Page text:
The name Birch Coppice takes its name from the original site which was a woodland area in the estate of the Earls of Beauchamp of Madresfield Court near Malvern. Although the colliery had always been called Birch Coppice, it was known locally as Hall End. Coal was being worked in this area as far back as 1850 originally under the joint ownership of Messrs Shaw and Caldicott. In 1870, capital was put into the venture by Mr Arthur Morris, who became a major shareholder. This capital was to finance the completion of the Birchmoor Pit. Around this time a brickworks was started at Hall End to utilise the good fireclay which would have otherwise been discarded.
The Birch Coppice Nos. 1 and 2 shafts were sunk in 1875. Most of the bricks used to line the shaft were manufactured at the onsite brickworks. A third shaft, Wood End, was sunk between 1911 and 1914, and from 1918 was used for pumping, ventilation and manriding.
Coal output at Birch Coppice Colliery came to a standstill in 1910 after lightning struck the wooden headgear and started a fire that was fuelled by the grease and oil that had dripped onto the woodwork from the bearings. The headgear was deemed unsafe, and all coal production stopped while a new steel headgear was built.
A second headgear fire occurred in 1947 when a spark fell from a welding gun onto a cloth in a barrel of grease that was beside the top of the shaft. The pit was evacuated, and the H.M. Inspector of Mines was sent for before normal working was allowed again. The fire had produced clouds of black smoke, however there was no effect on the men underground as it had happened at the upcast air shaft; had the accident happened at the downcast air shaft many of the men underground would have been asphyxiated by the smoke.
In 1957 a major reconstruction took place, including the deepening of the shafts and the installation of new electric winding engines. A Labour Party Scientific Study issued a warning to the National Coal Board (NCB) that within two decades environmental policies would necessitate creating smokeless zones, so a pilot plant was built at Birch Coppice for the purpose of discovering the most economic method of making smokeless fuel. When the work was completed and a satisfactory method of manufacturing smokeless fuel was demonstrated in 1963, the plant was closed and dismantled and a new one built at Coventry Colliery.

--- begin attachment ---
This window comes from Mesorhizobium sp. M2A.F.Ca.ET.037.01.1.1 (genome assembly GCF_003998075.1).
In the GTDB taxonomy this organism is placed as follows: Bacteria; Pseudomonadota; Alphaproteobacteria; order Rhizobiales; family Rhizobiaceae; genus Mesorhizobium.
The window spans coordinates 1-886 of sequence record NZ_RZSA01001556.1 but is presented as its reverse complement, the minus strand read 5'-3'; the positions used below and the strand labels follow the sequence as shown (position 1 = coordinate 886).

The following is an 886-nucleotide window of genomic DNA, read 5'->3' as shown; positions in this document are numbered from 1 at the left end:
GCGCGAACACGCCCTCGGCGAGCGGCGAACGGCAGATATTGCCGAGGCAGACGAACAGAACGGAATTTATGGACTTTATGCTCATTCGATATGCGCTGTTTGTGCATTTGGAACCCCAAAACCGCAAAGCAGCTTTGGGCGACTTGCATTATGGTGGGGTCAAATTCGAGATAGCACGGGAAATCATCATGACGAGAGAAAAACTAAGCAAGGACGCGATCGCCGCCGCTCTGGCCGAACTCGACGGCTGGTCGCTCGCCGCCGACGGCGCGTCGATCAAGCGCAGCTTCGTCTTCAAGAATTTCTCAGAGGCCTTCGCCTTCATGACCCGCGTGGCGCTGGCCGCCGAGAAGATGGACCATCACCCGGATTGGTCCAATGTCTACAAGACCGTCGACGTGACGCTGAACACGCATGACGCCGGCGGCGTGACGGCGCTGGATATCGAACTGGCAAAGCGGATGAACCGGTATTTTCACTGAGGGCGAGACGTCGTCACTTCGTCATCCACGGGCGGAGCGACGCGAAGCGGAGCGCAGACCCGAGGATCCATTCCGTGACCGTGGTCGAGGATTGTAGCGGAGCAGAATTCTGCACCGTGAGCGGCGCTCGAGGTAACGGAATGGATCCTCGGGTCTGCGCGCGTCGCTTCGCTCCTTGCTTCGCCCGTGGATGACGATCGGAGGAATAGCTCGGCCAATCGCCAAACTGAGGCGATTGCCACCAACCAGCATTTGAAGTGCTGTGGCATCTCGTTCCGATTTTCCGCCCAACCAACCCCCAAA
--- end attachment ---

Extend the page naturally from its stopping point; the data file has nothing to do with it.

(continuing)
A connection was made with Dexter shaft in 1982 to improve the ventilation of the workings in the Bench Coal Seam and allow for manriding. A new coalface was planned in 1983 and was to be headed out in a direction where a fault-line had been proven to exist. The coalface hit the geological fault in 1986, and it was agreed that Birch Coppice Colliery would close.
To view records relating to Birch Coppice Colliery held at Warwickshire County Record Office, click here.
Durham Mining Museum. (n.d.) ‘Morris and Shaw Ltd.’ [online] Available at: http://www.dmm.org.uk/company/m1008.htm [Accessed 18 March 2021].
Fretwell, L. (2005) ‘Birch Coppice Colliery’, The Warwickshire Coalfield, Vol. 1, pp. 99-111.
Northern Mine Research Society. (n.d.) ‘Warwickshire Coalfield’. [online] Available at: https://www.nmrs.org.uk/mines-map/coal-mining-in-the-british-isles/warwickshire/ [Accessed 30 March 2020].
Warwickshire County Record Office, CR3166/1/5.